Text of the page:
Degradation of 2,4,5-trichlorophenoxyacetic acid by a novel Electro-Fe(II)/Oxone process using iron sheet as the sacrificial anode

Y. R. Wang, Wei Chu

Research output: Journal article publicationJournal articleAcademic researchpeer-review

128 Citations (Scopus)

Abstract

A novel electrochemically enhanced advanced oxidation process for the destruction of organic contaminants in aqueous solution is reported in this study. The process involves the use of an iron (Fe) sheet as sacrificial anode and a graphite bar as cathode. In the oxidation process, once an electric current is applied between the anode and the cathode, a predetermined amount of Oxone is added to the reactor. Ferrous ions generated from the sacrificed Fe anode mediate the generation of highly powerful radicals (SO4•-) through the decomposition of Oxone. The coupled process of Fe(II)/Oxone and electrochemical treatment (Electro-Fe(II)/Oxone) was evaluated in terms of 2,4,5-Trichlorophenoxyacetic acid degradation in aqueous solution. Various parameters were investigated to optimize the process, including applied current, electrolyte and Oxone concentration. In addition, low solution pH facilitates the system performance due to the dual effects of weak Fenton reagent generation and persulfate ions generation, whereas the system performance was inhibited at basic pH levels through non-radical self-dissociation of Oxone and the formation of ferric hydroxide precipitates. Furthermore, the active radicals involved in the Electro-Fe(II)/Oxone process were also identified. The Electro-Fe(II)/Oxone process demonstrates a very high 2,4,5-T degradation efficiency (over 90% decay within 10 min), which justifies the novel Electro-Fe(II)/Oxone a promising treatment process for herbicide removal in water.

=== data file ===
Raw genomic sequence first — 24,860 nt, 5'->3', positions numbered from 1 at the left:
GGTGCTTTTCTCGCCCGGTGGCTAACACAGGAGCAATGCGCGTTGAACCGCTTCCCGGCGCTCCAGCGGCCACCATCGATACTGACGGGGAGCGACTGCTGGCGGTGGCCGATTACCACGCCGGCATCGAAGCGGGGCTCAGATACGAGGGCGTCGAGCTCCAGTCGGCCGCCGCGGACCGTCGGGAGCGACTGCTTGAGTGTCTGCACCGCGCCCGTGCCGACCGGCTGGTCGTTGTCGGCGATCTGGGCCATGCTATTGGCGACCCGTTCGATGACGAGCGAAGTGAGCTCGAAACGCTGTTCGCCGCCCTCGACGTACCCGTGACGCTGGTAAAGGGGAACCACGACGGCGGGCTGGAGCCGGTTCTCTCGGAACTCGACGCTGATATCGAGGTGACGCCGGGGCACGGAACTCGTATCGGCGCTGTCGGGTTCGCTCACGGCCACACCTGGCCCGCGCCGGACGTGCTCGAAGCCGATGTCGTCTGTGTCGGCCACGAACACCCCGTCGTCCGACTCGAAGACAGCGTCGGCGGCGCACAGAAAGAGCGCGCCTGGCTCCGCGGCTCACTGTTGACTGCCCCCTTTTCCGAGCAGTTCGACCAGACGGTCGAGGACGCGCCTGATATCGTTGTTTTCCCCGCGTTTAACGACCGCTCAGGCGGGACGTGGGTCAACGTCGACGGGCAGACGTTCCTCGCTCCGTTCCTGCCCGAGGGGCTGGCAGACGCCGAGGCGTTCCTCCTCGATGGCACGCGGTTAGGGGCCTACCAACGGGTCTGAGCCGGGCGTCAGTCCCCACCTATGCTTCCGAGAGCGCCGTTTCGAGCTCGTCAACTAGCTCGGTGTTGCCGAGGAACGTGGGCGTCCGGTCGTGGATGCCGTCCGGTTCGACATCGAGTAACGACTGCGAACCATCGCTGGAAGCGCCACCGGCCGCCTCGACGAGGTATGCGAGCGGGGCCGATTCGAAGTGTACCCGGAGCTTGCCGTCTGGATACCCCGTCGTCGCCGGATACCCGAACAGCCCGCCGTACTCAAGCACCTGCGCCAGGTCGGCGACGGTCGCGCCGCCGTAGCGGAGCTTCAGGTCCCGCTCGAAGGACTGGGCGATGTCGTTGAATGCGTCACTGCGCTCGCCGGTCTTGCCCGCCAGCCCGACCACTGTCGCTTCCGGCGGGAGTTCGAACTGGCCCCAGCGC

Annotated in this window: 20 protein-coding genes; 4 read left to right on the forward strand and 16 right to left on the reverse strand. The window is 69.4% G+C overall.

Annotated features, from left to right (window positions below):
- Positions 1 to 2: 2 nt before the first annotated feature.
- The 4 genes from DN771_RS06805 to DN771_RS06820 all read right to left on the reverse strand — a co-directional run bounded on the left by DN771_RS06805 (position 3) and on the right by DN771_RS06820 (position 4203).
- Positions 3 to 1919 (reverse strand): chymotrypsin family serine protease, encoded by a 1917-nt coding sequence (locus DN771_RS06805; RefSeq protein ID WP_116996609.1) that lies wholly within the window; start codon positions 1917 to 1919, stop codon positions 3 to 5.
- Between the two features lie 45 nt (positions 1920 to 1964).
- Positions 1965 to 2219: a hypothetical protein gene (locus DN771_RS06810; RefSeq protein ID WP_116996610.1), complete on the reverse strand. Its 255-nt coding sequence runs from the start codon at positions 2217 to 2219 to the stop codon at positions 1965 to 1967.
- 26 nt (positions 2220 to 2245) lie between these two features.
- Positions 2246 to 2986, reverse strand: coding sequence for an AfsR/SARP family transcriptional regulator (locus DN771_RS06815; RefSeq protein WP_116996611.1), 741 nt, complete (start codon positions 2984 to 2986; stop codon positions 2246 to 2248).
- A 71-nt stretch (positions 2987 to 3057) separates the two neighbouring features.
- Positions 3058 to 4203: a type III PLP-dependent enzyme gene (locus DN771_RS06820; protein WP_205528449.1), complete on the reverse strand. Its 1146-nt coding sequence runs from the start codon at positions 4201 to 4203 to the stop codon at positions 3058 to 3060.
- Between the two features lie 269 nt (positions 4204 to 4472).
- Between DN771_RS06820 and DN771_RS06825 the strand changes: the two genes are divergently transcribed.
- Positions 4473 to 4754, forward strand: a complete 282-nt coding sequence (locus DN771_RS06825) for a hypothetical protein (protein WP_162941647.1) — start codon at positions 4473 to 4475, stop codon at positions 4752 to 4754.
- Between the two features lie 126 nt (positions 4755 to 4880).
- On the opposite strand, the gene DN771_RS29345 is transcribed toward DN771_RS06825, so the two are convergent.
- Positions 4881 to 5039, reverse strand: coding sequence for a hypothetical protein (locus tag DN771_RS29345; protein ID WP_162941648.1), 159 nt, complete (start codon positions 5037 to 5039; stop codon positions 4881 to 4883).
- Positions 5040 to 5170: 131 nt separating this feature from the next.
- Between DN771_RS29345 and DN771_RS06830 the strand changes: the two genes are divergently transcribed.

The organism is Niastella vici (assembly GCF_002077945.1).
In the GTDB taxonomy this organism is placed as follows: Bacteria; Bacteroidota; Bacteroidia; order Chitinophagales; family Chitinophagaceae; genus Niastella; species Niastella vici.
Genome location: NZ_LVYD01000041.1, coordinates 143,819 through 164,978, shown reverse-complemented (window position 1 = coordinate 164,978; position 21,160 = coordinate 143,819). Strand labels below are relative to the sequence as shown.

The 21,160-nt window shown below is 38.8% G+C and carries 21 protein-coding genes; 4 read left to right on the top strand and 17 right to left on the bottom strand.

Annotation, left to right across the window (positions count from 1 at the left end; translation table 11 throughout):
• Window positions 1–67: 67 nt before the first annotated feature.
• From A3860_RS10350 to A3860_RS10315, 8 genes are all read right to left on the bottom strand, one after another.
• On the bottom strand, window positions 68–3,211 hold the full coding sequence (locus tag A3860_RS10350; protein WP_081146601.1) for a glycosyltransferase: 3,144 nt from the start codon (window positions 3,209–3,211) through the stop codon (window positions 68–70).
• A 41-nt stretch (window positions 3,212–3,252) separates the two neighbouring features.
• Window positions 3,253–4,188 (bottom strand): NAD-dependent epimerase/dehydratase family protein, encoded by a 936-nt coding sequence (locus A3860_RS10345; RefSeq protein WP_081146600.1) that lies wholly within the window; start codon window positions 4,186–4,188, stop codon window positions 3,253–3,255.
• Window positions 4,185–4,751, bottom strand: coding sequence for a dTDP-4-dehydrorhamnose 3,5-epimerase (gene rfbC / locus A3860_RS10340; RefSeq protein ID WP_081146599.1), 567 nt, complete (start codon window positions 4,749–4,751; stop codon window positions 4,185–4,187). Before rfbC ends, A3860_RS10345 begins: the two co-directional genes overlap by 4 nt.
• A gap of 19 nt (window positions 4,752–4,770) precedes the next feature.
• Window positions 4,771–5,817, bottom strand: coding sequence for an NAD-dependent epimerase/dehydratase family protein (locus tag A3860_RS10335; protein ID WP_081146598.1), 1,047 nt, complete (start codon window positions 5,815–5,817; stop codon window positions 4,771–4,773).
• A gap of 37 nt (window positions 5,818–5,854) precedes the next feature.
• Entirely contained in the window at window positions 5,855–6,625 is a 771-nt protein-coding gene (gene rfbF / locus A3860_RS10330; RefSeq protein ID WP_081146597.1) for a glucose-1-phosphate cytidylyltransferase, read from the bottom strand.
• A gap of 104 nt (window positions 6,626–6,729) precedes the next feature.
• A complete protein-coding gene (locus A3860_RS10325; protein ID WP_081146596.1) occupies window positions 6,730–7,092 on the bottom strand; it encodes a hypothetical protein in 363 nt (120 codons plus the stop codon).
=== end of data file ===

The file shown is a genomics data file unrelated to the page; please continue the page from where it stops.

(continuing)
Original languageEnglish
Pages (from-to)3883-3889
Number of pages7
JournalWater Research
Volume45
Issue number13
DOIs
Publication statusPublished - 1 Jul 2011

Keywords

  • 2,4,5-trichlorophenoxyacetic acid
  • Electro-Fe(II)/Oxone
  • Sacrificial anode
  • Sulfate radicals
  • Transition metals

ASJC Scopus subject areas

  • Ecological Modelling
  • Water Science and Technology
  • Waste Management and Disposal
  • Pollution

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